4 Bonecrusher Giant
I’m not above playing the biggest bully in Eldraine. Bonecrusher gives us another 2 drop play, interaction, and a great non-human body for Winota. Not much else we can ask for.
4 Woe Strider
Woe Strider is a weird card to see in an aggro deck, but when it’s 3 mana make 2 non-human bodies, it makes a lot more sense. It also has a lot of minor applications that do add up like the scry ability in the face of removal, a reasonable escape cost, and strong synergy with The Akroan War.
4 Basri’s Lieutenant
You don’t have to play 4 Basri’s Lieutenant in every Winota deck, but it does make sense in this one. It’s one of your best hits off of Winota and a very reasonable 4 drop play to get an aggressive curve. Furthermore, the Knight tokens Lieutenant creates are non-humans for some reason, so Winota synergy there as well!
4 Winota, Joiner of Forces
There’s not much to say about this card beyond it’s insanely good. If you have any board presence she can very easily shift the tide in your favor and if you can get 3+ triggers, the game is usually just over. It may seem like you have to build your deck in a specific way to get her to work, but when you look at the card quality of what we’re playing, it really doesn’t require very much to make her unbelievably powerful.
2 Kenrith, the Returned King
We aren’t a traditional aggro deck so having a few mid game options is very reasonable. Furthermore, Kenrith is the best creature you can hit off a Winota trigger so playing 2 feels very reasonable.
24 Lands + 1 Shatterskull Smashing
3 Giant Killer
As long as Lovestruck Beast and Bonecrusher Giant are still around, Giant Killer will have a job to do. Furthermore, the tap ability on it is quite good so even hitting it off of a Winota trigger isn’t too bad.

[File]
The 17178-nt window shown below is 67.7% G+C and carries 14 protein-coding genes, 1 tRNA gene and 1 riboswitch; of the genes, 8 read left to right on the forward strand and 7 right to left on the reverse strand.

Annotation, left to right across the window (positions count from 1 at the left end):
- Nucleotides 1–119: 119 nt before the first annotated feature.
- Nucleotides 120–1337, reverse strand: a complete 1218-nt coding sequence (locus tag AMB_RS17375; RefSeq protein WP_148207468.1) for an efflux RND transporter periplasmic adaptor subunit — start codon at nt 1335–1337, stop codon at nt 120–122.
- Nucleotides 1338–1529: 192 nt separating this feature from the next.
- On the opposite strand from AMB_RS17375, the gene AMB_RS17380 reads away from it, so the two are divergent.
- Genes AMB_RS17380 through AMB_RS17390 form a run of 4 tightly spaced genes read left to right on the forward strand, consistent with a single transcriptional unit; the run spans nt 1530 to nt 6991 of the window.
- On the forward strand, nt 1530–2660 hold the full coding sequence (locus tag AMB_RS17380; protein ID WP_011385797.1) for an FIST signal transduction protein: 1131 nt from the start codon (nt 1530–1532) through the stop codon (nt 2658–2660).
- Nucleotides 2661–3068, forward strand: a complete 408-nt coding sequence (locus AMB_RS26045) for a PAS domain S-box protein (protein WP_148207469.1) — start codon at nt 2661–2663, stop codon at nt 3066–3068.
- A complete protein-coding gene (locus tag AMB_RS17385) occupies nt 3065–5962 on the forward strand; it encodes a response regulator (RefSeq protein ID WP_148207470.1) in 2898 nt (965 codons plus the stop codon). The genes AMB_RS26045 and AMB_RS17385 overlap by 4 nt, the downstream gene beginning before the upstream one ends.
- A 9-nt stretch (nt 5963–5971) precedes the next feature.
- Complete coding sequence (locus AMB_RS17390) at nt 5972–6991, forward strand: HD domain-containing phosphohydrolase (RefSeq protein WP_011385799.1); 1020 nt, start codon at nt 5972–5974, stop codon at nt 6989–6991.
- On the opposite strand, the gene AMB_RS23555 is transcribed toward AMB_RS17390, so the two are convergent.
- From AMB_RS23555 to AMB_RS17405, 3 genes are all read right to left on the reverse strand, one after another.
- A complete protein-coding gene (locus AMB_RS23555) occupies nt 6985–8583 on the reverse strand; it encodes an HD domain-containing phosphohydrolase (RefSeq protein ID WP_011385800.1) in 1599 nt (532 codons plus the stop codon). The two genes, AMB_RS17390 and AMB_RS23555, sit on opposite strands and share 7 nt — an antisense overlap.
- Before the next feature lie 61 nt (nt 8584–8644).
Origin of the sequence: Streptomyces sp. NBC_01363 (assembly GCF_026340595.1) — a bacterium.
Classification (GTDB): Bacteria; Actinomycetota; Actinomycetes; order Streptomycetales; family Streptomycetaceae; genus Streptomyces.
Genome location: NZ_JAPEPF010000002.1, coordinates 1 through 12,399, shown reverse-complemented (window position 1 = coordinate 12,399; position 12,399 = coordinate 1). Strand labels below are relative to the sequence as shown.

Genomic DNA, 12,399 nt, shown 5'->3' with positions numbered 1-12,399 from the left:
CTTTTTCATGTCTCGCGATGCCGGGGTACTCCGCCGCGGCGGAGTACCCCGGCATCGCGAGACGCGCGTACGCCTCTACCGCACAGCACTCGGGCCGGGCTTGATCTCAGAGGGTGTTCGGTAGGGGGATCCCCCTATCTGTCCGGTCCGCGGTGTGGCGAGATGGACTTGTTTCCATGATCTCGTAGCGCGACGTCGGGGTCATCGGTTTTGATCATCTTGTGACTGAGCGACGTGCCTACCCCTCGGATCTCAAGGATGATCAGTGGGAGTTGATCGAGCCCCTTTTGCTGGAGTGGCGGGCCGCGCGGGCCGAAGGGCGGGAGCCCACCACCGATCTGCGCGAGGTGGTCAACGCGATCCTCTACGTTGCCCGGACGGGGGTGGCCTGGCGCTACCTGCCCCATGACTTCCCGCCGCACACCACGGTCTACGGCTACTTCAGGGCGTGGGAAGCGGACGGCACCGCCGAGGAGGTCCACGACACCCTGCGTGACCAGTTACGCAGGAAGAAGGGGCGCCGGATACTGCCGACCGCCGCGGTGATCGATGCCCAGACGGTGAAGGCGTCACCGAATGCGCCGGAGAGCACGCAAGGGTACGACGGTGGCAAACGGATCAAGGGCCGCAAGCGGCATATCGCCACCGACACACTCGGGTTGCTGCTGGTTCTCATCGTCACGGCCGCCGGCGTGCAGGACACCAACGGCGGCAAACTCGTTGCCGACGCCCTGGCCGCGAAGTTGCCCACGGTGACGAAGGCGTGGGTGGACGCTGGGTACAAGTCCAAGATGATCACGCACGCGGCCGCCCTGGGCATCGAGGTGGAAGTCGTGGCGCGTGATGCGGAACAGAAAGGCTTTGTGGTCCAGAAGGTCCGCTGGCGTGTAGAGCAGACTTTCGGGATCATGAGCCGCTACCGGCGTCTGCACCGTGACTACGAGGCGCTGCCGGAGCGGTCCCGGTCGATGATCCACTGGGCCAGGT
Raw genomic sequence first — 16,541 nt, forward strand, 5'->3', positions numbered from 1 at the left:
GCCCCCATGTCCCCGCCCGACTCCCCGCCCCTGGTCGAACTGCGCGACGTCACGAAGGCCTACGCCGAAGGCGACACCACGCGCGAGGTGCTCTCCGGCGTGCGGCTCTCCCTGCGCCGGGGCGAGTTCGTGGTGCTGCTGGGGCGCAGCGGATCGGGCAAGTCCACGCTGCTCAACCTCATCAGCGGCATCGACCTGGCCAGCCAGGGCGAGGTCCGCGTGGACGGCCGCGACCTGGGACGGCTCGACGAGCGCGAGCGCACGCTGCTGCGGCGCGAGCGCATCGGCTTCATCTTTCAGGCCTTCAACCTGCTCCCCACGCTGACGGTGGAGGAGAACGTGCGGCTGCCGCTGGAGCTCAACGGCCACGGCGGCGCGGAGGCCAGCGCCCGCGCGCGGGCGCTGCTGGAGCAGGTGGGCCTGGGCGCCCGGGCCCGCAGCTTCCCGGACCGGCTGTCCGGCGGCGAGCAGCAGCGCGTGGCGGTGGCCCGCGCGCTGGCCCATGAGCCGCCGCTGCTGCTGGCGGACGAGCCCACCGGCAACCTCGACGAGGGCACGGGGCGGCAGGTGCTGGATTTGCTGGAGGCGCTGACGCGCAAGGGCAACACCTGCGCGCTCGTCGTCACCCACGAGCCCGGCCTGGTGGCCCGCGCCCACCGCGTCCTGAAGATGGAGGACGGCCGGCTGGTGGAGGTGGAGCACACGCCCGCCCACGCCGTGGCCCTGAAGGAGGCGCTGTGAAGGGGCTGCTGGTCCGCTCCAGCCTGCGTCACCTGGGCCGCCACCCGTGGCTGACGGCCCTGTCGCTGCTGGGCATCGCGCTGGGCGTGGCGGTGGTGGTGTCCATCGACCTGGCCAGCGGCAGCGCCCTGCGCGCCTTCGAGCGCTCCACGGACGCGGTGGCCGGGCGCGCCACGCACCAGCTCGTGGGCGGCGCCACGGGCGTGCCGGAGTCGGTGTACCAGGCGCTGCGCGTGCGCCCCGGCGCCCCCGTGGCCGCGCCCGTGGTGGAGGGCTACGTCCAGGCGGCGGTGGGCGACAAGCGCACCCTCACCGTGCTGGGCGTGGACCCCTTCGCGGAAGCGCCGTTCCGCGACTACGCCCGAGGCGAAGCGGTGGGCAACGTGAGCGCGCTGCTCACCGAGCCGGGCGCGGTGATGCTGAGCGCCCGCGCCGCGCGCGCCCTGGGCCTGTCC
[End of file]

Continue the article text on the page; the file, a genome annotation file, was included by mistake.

2 Embereth Shieldbreaker
The Great Henge is still great so we need to be prepared just in case.
2 Heartless Act
I want to limit the amount of non-creatures I play in a Winota deck, but having a few cheap removal spells can’t hurt.
2 Showdown of the Skalds
I preached the good word of Showdown of the Skalds in the spoiler season, and it makes its debut in the sideboard as well. Unfortunately for Showdown, it isn’t at it’s best here as a non-creature in a deck with a somewhat higher curve, but it’s still a very powerful card for slower matchups.
2 The Akroan War
This card is just nuts in any creature matchup and also has great synergy with our 4 Woe Strider.
MATCHUPS AND SIDEBOARDING
The metagame is starting to solidify a bit so I can start adding on more common matchups you may see on ladder.
|+3 Giant Killer||-3 Kargan Intimidator|
|+2 Embereth Shieldbreaker||-4 Skyclave Shade|
|+2 Heartless Act||-1 Woe Strider|
|+2 The Akroan War||-1 Embercleave|
This matchup is really going to come down on how the hands line up against each other as every game is super close. A lot of our smaller creatures line up quite poorly against their early game so we have to take those out. With that, it does make Winota worse, but in the same vein, both of these decks can struggle to actually interact with Winota as well. Control their large creatures, try not to let them get an early Henge, and this matchup is definitely winnable, but no game will ever be easy.